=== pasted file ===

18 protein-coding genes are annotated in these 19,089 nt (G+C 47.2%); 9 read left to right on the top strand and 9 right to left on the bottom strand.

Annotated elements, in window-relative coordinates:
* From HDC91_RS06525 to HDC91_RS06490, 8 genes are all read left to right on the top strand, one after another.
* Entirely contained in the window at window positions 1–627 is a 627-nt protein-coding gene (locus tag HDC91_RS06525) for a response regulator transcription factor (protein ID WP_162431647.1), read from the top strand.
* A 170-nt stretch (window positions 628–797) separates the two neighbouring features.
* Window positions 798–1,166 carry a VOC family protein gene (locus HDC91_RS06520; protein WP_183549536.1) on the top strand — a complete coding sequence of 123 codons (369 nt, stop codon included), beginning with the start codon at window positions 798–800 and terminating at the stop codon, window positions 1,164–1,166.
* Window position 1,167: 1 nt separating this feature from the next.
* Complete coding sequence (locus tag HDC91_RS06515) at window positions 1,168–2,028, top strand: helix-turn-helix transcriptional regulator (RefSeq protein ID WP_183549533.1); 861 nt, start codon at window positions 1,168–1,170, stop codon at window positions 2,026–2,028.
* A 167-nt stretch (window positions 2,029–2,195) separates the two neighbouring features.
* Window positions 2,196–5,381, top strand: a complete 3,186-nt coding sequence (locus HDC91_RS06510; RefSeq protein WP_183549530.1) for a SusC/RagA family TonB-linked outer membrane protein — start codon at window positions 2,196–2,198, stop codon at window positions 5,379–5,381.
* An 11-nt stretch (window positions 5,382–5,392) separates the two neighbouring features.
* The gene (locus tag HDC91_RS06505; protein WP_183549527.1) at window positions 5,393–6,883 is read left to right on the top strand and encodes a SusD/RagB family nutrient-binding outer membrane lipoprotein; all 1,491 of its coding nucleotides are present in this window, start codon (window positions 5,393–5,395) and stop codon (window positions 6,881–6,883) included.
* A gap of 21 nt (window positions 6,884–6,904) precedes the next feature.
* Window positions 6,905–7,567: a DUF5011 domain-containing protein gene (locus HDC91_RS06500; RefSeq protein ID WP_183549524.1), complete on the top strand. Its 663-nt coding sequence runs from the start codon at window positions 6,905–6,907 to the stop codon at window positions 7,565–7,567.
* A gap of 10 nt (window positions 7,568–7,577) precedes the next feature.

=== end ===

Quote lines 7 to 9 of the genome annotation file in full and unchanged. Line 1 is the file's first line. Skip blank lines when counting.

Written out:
* Window position 1,167: 1 nt separating this feature from the next.
* Complete coding sequence (locus tag HDC91_RS06515) at window positions 1,168–2,028, top strand: helix-turn-helix transcriptional regulator (RefSeq protein ID WP_183549533.1); 861 nt, start codon at window positions 1,168–1,170, stop codon at window positions 2,026–2,028.
* A 167-nt stretch (window positions 2,029–2,195) separates the two neighbouring features.